Partnering to Improve the Business of Government

By De Ana Thompson, Director, New Product & Business Development & Installation, Xerox Local Government Solutions

As a former Recorder in San Bernardino County—the largest county in the contiguous United States—we dealt with many different kinds of vendors during my tenure. We dealt with consultants, salespeople, contractors, subcontractors, architects, engineers and subject matter experts as they proposed systems, services, products, and more importantly themselves.

My observation and experience was that most vendors had limited understanding of what they were proposing. They had difficulty explaining their product or service as to how it would work in our office or how it could enhance or streamline services, workflow and processes.  The lack of understanding of our core business, the industry and customers was apparent.

To illustrate this point, for my first RFP (request for proposal) as the Chief Deputy Recorder, I was tasked with a project to replace the carpet in the main lobby—something that may seem simple and straightforward to purchase.

It was my responsibility to oversee and manage the daily operations and provide services we offer to the public in a professional and safe environment. However, the carpet in the main lobby was about ten years old, torn, unravelling, taped with masking tape to stop the unravelling, dirty, and did not align to the tile evenly—which caused people to stumble.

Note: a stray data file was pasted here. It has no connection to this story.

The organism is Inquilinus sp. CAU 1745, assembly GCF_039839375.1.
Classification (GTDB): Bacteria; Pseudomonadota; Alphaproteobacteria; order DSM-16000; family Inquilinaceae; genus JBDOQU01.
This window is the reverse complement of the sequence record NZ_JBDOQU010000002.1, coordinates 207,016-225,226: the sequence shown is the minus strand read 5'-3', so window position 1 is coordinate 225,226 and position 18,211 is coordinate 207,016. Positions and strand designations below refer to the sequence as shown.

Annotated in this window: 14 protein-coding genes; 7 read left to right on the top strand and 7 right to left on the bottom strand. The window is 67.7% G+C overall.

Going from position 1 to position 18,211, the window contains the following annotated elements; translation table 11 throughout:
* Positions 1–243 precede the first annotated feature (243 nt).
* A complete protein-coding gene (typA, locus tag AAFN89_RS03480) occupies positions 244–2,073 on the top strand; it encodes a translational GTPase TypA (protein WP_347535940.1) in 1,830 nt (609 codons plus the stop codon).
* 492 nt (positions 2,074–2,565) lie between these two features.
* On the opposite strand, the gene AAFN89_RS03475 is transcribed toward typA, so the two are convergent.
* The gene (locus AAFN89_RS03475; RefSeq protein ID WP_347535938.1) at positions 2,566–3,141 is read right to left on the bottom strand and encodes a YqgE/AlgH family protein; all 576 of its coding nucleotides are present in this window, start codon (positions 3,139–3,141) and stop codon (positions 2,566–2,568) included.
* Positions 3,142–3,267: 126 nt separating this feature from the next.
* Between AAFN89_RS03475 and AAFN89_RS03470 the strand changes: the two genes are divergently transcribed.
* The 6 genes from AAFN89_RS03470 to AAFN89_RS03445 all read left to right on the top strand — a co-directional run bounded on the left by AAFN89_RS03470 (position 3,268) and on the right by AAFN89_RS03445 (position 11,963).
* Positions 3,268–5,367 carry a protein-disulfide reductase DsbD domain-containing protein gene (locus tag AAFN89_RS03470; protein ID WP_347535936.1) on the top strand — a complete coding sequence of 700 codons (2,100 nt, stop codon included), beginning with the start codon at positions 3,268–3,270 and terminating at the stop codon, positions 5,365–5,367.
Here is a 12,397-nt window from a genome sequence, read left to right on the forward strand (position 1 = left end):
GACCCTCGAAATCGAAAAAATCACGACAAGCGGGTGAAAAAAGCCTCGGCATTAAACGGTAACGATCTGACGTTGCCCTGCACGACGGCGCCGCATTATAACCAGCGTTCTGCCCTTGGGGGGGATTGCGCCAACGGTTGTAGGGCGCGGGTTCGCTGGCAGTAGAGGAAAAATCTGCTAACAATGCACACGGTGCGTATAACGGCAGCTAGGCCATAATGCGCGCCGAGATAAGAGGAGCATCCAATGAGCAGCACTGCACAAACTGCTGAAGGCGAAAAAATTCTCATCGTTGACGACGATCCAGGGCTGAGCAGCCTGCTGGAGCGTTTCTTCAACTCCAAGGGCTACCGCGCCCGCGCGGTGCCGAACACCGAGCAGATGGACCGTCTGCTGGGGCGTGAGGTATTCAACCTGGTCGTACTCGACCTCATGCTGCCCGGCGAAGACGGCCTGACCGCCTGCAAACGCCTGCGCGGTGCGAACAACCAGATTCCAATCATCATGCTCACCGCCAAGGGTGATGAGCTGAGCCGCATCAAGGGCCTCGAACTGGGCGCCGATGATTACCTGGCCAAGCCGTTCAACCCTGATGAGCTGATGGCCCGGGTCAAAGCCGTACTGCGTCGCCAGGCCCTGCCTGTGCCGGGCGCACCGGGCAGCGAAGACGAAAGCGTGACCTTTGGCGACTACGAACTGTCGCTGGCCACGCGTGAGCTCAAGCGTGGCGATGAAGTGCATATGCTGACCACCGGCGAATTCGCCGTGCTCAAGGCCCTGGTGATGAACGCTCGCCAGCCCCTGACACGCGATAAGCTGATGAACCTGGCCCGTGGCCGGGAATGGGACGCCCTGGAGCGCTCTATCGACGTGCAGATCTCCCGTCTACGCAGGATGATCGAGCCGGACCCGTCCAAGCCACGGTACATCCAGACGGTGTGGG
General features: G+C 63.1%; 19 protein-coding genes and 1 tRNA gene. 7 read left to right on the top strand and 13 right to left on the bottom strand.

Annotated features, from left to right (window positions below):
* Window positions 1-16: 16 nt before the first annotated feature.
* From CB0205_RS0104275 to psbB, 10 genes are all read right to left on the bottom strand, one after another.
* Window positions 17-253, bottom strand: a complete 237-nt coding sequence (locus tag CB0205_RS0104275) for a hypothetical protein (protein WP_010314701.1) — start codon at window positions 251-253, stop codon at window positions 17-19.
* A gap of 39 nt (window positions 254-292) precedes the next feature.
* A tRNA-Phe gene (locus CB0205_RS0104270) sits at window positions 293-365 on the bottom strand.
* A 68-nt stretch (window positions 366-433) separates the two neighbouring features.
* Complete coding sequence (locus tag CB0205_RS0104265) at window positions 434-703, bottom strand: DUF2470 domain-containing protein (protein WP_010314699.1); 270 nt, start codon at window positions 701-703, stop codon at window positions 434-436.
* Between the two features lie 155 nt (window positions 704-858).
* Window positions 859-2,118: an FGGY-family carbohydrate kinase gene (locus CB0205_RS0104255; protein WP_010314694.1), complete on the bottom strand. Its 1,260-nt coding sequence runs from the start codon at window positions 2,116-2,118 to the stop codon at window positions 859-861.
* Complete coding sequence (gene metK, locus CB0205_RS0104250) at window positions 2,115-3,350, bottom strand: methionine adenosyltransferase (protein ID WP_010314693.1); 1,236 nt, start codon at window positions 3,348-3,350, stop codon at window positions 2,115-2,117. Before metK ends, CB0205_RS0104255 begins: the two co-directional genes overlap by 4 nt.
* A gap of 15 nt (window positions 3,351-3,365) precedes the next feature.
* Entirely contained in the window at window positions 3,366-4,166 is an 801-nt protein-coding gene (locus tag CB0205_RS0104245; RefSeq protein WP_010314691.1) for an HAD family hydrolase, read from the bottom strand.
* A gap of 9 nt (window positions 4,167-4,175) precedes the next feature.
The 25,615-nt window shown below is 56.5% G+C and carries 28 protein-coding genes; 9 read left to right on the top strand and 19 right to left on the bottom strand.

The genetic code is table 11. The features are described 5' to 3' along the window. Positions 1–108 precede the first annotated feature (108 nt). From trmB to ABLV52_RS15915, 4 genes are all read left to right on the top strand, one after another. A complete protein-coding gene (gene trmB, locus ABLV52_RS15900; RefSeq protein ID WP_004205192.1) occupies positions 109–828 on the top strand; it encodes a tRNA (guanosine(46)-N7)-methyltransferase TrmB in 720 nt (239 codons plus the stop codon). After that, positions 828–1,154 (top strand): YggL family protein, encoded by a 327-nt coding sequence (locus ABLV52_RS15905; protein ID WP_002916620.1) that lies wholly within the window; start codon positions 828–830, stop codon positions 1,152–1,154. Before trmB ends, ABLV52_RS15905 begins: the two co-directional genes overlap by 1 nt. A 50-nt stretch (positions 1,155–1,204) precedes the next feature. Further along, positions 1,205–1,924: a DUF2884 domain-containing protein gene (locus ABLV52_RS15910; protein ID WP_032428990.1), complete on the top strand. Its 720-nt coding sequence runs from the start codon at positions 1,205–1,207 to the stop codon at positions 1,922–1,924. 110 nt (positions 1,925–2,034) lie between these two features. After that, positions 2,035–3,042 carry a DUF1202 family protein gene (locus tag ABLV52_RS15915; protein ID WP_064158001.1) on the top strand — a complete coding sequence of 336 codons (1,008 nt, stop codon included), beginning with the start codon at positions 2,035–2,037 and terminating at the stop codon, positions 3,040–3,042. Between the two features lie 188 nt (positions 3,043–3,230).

One of many services we offered on a daily basis was performing wedding ceremonies. We had three onsite locations and could have up to thirty guests depending on the location reserved.  All three locations required access through the main lobby.  We also offered walk-in services where couples could get married the same day, as long as they came into our office by 4 pm.  This information is important because:

  1. Wedding parties bring higher volumes of walk-in traffic because this service is not provided on the Internet,
  2. They include brides, bridesmaids, mothers, grandmothers and other guests who wear dresses and high heels—which get caught in the unraveling carpet or where the carpet did not meet the tile evenly, causing safety concerns,
  3. Due to the nature of our business and the state requirements, we could not close during regular business hours or have any potential safety issues during business hours when work was being performed after hours.

Prior to the submission of the proposals, we conducted a mandatory pre-bid walk-through to point out the above-mentioned areas of concern, so vendors could propose solutions in their proposals.

When we received our proposals, no one offered after-hours installation; no one offered solutions to address our concerns, especially the uneven area where the tile and carpet met; and two vendors proposed a loose-weave carpet, so they could provide the county with the lowest bid. However they both proposed the same carpet, and there was $4,500 cost difference. Needless to say we went back out to bid.